I got back in to the city last evening after being away – up country – for the a week. Today, I have accessed my face book and seen images alleging Uganda police brutality – undressing a woman who is a member of the Forum for Democratic Change, one of Uganda’s opposition parties http://africanspotlight.com/2015/10/11/uganda-police-strip-female-opposition-leader-naked-while-arresting-her-photo-video/.
Then I saw a post by Justus Amanya in which he showed with video footage that it is actually not the police who undressed the woman but rather it is the woman who undressed herself – presumably in order to shock the police. Justus surmised that it was likely planned entrapment of the police – as in the FDC coached the woman to undress in order to embarrass the police and in order to score political points.
I have re-watched the footage presented by both sides, and not being camera/video smart, I can not really tell who has carefully edited/doctored the video for their specific brand of propaganda. I shall consult with my tech-smart brothers, Emmanuel Owaraga and James Owaraga.
Nevertheless, at this moment, I fail to accept to elevate this woman’s act to that of the women who undressed for the authorities in order to protest state sanctioned land grabs in Northern Uganda and in North-Eastern Uganda early this year https://thehumanistview.wordpress.com/2015/06/16/conflicts-in-ugandas-land-tenure/ In fact I think, she vulgarizes that powerful action/method of protest that woman world over have used to maximum effect. I fail to see how her act comes close to such acts as used by my hero Wangari Maathai.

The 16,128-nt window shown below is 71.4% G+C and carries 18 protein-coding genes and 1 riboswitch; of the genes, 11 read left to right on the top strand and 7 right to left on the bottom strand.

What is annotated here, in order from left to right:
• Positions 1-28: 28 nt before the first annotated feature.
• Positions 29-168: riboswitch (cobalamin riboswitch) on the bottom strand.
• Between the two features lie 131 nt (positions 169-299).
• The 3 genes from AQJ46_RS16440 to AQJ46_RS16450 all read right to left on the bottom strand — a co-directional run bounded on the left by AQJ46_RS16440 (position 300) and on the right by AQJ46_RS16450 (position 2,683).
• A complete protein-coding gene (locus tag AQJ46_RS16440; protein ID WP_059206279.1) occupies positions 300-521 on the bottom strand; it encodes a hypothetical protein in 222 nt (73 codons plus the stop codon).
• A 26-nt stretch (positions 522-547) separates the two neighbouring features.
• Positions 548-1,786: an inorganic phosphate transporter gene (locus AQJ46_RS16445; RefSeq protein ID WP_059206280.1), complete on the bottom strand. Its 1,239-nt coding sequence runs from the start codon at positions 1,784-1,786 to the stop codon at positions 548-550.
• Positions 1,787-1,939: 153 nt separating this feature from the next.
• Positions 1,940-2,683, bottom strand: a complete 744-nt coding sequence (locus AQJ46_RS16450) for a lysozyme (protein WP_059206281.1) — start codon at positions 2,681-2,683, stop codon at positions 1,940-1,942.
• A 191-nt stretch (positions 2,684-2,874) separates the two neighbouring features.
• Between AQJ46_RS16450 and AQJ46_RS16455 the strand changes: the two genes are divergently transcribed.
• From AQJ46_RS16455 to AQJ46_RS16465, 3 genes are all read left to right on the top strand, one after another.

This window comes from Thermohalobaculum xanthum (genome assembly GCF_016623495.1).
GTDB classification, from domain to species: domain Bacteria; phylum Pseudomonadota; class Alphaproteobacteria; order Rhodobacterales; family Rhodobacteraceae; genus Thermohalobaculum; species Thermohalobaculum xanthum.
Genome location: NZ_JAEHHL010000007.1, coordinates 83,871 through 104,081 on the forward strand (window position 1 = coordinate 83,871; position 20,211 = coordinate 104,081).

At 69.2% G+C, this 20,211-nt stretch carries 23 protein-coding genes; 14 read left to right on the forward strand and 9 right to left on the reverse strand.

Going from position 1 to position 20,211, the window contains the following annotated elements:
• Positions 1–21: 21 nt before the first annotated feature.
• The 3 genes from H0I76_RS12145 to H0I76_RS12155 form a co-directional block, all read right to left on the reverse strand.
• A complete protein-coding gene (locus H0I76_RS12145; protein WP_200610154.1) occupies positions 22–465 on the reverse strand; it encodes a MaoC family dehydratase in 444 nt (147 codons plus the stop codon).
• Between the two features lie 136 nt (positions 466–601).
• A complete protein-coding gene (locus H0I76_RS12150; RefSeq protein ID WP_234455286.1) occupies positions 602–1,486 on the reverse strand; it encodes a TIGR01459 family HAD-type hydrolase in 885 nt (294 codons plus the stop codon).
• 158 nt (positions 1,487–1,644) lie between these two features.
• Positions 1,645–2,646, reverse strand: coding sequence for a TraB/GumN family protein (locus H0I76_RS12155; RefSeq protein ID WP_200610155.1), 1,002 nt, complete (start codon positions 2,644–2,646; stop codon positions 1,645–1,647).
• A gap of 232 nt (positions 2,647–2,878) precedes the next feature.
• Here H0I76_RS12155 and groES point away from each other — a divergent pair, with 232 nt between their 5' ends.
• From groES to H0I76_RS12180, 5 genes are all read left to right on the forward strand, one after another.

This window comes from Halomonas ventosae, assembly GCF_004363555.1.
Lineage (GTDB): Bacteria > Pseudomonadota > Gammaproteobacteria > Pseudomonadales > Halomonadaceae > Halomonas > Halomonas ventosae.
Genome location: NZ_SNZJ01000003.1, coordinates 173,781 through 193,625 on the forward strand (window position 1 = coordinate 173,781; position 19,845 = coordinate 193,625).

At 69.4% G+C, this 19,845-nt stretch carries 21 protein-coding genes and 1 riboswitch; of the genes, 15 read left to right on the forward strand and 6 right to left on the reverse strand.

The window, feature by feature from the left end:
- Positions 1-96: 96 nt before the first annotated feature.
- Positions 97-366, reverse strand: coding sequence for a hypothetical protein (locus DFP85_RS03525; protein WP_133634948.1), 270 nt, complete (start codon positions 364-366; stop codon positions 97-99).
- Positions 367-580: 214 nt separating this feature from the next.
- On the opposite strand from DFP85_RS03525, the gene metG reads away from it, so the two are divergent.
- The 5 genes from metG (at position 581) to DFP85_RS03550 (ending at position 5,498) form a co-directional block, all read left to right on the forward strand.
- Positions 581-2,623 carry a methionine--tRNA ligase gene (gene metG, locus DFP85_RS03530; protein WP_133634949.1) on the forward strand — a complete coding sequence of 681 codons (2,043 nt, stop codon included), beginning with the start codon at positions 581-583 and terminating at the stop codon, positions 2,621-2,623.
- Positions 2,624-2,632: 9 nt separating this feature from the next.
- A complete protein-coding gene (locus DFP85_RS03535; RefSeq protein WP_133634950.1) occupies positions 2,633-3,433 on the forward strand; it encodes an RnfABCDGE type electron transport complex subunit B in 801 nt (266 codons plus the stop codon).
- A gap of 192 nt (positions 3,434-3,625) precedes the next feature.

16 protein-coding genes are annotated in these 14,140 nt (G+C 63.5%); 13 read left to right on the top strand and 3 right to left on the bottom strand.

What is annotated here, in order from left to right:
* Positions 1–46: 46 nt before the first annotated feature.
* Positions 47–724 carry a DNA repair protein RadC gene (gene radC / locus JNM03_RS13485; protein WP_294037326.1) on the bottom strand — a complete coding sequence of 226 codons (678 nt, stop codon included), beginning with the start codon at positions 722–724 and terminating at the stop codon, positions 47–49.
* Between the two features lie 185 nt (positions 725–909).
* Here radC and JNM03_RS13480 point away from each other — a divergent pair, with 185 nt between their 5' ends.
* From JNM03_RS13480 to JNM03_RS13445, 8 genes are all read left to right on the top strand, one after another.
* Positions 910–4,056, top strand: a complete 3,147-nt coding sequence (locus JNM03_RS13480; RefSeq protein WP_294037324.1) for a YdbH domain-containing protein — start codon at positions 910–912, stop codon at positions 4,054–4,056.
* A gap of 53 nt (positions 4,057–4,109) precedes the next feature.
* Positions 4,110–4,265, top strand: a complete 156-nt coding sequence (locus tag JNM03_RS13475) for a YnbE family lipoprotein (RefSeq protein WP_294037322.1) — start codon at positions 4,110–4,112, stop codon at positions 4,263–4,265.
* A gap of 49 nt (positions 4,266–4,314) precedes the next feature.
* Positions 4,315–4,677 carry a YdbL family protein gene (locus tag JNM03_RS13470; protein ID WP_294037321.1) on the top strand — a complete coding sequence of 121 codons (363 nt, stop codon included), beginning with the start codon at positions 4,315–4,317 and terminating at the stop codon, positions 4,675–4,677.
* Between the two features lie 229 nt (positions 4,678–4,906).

“Maathai was a consistent thorn in the side of the autocratic administration of Daniel arap Moi which lasted over two decades up to 2002, and she revolutionised the act of protest in Kenya by centering it on the female body. In urging the protesting mothers of detainees to strip when threatened by security officers who were threatening to break up their protests, Maathai wove traditional beliefs on nudity and gender together with contemporary political struggles to foment a decisive moment in the struggle that brought women into the centre of a political discourse in which they had only previously been included peripherally. She was an intellectual and an activist who ultimately did more to spur on the democratic movement in Kenya than nearly anyone else.” http://africanarguments.org/2015/10/06/wangari-maathai-was-not-a-good-woman-kenya-needs-many-more-of-them/